"Intellectual distinction is a necessary but not a sufficient condition for election to a Rhodes Scholarship. Selection committees are charged to seek excellence in qualities of mind and in qualities of person which, in combination, offer the promise of effective service to the world in the decades ahead. The Rhodes Scholarships, in short, are investments in individuals rather than in project proposals..."

Monday, January 7, 2013

Solving Problems Vs. Creating Solutions - A Mindset Context Switch

With all that has been going on in my schoolroom this year, I have had to change my mindset.  In fact, I've decided to take on the slogan of the Robinson family from "Meet the Robinsons."

Slogan of the Robinson Family - Keep Moving Foward!
Let me ask you this...Are you a problem solver or someone who finds creative solutions?

I have always considered myself a "problem solver."  While that might be a great title to have, I think it might be determental to my kids if their teacher is constantly trying to solve problems in her school.   I now try to actively seek creative solutions rather than focus on solving problems.  Why?  Creating solutions and problem solving involve very different states of mind. Creativity activates positive thoughts while problem solving is focused on what is negative. Creating is forward focused; it’s building toward the future. Problem solving is focused on the past.

I've had to make a context switch.

When I tell my kids "we have a problem" it casts a dark tone over the day and the person to whom this message is directed.  What if, instead we said something like, "Wow!  We need to find a new way to do this!"  I don't know about you, but my kids much prefer the later.  
What does creating look like?
There are five steps in the creative process from Robert Fritz, which are types of action, not a formula. These steps are:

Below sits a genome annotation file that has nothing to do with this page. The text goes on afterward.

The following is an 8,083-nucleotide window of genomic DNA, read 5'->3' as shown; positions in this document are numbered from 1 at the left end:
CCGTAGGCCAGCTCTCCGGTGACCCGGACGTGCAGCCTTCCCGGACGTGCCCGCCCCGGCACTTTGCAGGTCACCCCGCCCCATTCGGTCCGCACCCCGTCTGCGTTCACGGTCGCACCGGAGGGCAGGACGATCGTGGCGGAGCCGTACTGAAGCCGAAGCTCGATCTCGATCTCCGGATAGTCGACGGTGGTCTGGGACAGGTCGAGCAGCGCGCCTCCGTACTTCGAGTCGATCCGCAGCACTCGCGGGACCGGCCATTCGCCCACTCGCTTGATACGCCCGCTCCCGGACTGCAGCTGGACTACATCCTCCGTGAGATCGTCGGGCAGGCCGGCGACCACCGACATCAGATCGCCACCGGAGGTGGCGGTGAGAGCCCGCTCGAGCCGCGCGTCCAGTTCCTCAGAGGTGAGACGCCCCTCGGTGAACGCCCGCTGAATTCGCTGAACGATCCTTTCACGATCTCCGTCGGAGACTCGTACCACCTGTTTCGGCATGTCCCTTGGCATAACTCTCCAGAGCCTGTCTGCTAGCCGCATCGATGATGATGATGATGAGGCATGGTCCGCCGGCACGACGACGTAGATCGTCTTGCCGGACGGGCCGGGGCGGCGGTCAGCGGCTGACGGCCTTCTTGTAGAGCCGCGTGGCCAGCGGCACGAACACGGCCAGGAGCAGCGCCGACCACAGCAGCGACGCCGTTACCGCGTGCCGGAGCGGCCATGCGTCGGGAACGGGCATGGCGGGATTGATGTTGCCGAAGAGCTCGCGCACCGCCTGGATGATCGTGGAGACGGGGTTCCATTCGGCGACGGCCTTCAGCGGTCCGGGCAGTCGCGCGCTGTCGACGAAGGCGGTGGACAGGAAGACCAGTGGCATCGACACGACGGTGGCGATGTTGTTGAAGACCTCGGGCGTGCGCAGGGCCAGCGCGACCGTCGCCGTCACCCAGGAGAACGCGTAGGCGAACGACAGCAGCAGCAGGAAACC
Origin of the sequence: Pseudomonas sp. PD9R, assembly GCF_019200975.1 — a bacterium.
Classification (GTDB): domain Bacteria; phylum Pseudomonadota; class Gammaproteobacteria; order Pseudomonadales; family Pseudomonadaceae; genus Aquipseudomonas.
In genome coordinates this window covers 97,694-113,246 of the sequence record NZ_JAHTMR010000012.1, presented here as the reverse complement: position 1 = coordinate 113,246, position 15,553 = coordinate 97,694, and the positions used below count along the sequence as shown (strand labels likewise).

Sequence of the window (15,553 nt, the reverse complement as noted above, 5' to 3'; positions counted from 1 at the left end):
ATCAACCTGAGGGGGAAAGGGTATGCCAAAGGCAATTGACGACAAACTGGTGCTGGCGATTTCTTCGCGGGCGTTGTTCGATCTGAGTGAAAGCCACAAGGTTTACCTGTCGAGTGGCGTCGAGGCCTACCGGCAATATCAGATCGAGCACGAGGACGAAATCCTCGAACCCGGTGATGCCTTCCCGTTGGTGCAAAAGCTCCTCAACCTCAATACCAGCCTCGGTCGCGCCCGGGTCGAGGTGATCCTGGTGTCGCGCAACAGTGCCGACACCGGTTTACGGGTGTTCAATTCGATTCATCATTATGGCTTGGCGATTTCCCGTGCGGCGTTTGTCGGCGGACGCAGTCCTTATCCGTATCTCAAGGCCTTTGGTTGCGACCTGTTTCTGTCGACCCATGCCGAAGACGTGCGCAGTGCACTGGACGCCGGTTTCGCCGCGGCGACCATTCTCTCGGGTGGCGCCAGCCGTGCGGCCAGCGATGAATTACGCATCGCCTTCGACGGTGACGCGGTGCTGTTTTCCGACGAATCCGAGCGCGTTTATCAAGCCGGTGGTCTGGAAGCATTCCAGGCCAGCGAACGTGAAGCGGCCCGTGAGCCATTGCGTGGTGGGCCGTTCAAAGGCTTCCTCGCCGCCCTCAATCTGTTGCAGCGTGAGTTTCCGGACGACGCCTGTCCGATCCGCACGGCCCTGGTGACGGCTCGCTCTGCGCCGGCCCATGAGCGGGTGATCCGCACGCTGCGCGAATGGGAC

1. Conceive of the result you want to create. Creators start at the end by knowing what they want to create. (By the way, this is the way Right Brainers think all the time.  We start with the end in mind.)
  2. Know what condition or situation currently exists. If you don’t know what has already been created or done, it’s impossible to know what to do next. (This is where most people stop!)
  3. Take action. When you know what you want and what you currently have, take action. Creating is a learning process, so every action may not work. When actions don’t work, readjust. (Take a lesson from the Military - do an After Action Review.  Figure out what worked and what didn't so you don't have to redo it again.  Keep moving forward!)
  4. Learn the rhythms of the creative process. There are three phases: germination, assimilation, and completion.  (Listen to the niggling voice in your head...ideas come in the strangest places and at the strangest times.  Most of mine come after 11pm when talking with my husband.)
  5. Create momentum. Professional creators create momentum. The seeds of their next action are planted and  germinate in their present actions.  (Keep improving and keep talking about your changes with someone.  Sounding boards have a good way of keeping you in check and moving forward.)

The comments in parenthesis above are mine.  According to Robert Fritz, when talking about problem solving in a particular scenario in the corporate world, "The problem led to action to solve the problem. The action lessened the problem. Less action was needed to solve the problem. Less attention was given to the problem, and the problem resurfaced. Problem solving," Fritz explains, "provides a way to organize our focus, actions, time, and thought process. Designing solutions to problems gives the sense that something important is being done."
He adds, “…it’s an illusion.”
What’s the alternative if designing solutions to problems doesn’t work?  It is in finding creative solutions.  Now, you might say, "That is in the corporate world!  I am a home educator. When my kid has a problem, I need to find a solution!"  I can tell you that after years of trying to fix my son's dysgraphia, I realized that I needed to find creative solutions to the problem rather than to fix him.  He wasn't broken.  He just wasn't able to do what I was asking him.  Poor kid.  I am astounded at his resiliancy given I kept trying to fix him.    
So, the first thing you need to do is change your language.  Notice that the word “problem” is not present in the five steps above. The tone is positive and growth oriented.
What do you think could happen if instead of telling your child "There is a problem" to changing your approach to "Let's find a better way?"

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